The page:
Why so many professional athletes are so bad with money

A soccer player sits on a ball in the middle of the field, looking pensive.

Image source: Getty Images

Despite the flashy cars and seven numbers, many professional athletes face financial problems during their careers or shortly after ending their playing days.

the main points

  • Tight profit windows mean that money comes and goes very quickly.
  • Storing cash for retirement can be challenging thanks to the relatively low annual limits.
  • Overspending hurts, regardless of your income.

Mike Tyson, Allen Iverson, Evander Kane – the examples are endless. Professional athletes may seem larger than life on the big stage, but when it comes to personal finance, they are fighting the same battles that you and I do. Million dollar contracts followed by bankruptcy may make you scratch your head. So, why are so many professional athletes bad with money?

narrow earnings window

The multi-million dollar contracts you see in the news seem like a great deal — until you think about how long they take. In the NFL, the average playing career is just 3.3 years, which leaves many players with uncertain future cash flows. This short window is fleeting, and decisions made during this period can be magnified across the lifespan of the player.

The longest-serving NFL player kicker Morten Anderson has played 382 games over a 26-year period. Anderson’s career lasted less than 60% of the average lifespan of an American worker, and with his working life shorter came shorter income guarantees. For a professional athlete to work for only a few years, this means that the safety net for an annual income does not exist. And with the underlying threats of inflation, poor market performance and creeping living standards, the lack of reliable future income can blind retired athletes.

Limited savings opportunities

Another problem with compressed earnings? Fewer opportunities to build retirement savings. Like most Americans, professional athletes have access to the workplace retirement plans. In the NFL, players can contribute to a 401(k) plan, referred to as the “Second Career Savings Plan.” While a player’s earnings may exceed the earnings of the average American player, their contribution limits are no higher. In 2022, a player can contribute only $20,500, which is a small part of his total earnings. With only a few years of professional play, athletes have less chance of contributing to a 401(k) than most Americans.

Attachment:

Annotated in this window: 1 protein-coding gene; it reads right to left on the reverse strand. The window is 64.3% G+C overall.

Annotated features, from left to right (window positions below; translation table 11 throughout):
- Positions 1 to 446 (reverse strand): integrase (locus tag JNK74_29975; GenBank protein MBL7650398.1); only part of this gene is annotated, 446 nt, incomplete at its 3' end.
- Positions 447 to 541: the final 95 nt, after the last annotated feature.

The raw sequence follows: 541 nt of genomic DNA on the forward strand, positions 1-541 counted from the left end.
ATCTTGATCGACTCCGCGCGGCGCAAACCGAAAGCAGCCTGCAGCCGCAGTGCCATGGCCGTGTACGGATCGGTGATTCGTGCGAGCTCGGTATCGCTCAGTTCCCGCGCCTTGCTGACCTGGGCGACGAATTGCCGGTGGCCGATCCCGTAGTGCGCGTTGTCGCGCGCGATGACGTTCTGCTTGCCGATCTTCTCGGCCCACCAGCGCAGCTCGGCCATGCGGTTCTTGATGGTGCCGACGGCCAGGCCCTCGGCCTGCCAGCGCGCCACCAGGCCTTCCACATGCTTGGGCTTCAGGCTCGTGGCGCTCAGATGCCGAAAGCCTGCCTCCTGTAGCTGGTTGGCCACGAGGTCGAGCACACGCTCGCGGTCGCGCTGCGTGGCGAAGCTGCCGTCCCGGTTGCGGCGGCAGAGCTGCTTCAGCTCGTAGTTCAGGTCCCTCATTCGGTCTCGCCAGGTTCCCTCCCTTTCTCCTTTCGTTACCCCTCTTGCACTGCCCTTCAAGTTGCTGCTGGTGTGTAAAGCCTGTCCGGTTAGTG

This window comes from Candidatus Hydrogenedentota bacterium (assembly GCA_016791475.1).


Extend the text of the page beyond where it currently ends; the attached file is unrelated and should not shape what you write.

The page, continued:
To make matters worse, the NFL chose not to make contributions to players’ retirement plans for the years 2020 through 2023. This eliminates the big game of $2 for every $1 contribution to 401(k) accounts, and even sets aside $35,000 in a profit-sharing plan for players who They have four or more seasons. For a player to start and finish their career in those three years, the NFL move essentially eliminates any employer retirement contributions.


As it turns out, excessive spending habits cannot be drowned out by money. and construction Unhealthy spending habits Those fleeting years with high cash flow can lead to disaster once a player’s contract expires. Unfortunately, bad financial habits can be contagious as professional athletes fall into the game of “keeping up with the neighbours.” In 2017, John Wall of the Washington Wizards presented each of his teammates with custom Rolex watches – at a cost of more than $600,000.

It’s not all about flexing, though. Many athletes have a long list of friends, family, mentors, and coaches to whom they feel they owe their success. Headlines are littered with professional athletes buying homes and cars for their closest supporters. However, even though a few million dollars quickly run out for one athlete, they run out even faster for their family and friends. At the end of the day, spending is one of the most important factors in personal financingan area where many of your favorite athletes fail.

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